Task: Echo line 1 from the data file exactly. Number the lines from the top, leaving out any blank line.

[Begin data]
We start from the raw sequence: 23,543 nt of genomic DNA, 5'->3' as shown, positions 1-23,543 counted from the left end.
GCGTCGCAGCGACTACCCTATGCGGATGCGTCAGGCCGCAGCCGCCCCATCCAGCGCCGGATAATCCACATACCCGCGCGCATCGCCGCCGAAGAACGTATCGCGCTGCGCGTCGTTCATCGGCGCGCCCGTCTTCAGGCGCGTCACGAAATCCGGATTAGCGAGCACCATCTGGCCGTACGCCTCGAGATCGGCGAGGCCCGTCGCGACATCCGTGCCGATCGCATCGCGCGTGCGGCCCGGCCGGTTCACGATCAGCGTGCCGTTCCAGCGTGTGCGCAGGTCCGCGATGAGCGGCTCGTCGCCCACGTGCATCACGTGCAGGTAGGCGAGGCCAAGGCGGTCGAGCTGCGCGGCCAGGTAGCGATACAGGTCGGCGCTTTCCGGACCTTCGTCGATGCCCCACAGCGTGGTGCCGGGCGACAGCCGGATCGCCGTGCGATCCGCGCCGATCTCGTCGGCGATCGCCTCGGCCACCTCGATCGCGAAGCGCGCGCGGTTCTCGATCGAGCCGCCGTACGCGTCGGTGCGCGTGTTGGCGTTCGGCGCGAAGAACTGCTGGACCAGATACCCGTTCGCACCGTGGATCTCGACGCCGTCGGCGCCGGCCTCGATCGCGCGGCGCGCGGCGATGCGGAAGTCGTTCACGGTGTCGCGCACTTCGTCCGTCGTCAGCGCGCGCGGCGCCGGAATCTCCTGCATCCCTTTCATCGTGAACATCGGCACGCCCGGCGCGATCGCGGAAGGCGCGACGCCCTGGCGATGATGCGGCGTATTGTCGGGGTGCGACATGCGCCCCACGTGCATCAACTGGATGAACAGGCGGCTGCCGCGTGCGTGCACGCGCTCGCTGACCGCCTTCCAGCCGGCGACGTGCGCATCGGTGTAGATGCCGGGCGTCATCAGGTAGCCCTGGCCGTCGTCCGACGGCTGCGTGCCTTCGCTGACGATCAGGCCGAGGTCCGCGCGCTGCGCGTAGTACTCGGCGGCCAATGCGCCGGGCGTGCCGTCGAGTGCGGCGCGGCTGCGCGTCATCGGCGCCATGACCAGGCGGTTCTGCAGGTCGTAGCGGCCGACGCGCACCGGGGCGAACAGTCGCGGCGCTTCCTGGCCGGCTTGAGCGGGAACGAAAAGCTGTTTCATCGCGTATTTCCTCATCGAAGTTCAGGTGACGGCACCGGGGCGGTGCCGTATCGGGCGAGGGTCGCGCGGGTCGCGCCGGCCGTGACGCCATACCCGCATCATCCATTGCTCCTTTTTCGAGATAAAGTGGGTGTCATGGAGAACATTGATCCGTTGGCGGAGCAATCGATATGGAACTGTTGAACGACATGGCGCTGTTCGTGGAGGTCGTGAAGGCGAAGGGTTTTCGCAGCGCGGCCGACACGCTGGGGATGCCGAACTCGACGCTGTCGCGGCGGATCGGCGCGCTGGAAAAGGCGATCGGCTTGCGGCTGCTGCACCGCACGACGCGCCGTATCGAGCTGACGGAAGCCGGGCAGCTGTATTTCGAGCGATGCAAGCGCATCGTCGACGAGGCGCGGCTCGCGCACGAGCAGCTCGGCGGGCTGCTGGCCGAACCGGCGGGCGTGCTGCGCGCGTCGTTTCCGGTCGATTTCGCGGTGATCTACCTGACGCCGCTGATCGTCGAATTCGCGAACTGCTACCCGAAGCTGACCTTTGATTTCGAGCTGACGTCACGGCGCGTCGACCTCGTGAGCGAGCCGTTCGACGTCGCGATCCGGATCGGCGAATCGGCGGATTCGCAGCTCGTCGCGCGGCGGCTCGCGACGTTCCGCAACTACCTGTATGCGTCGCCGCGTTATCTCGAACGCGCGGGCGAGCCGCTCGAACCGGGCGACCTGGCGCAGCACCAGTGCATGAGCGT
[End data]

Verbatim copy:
We start from the raw sequence: 23,543 nt of genomic DNA, 5'->3' as shown, positions 1-23,543 counted from the left end.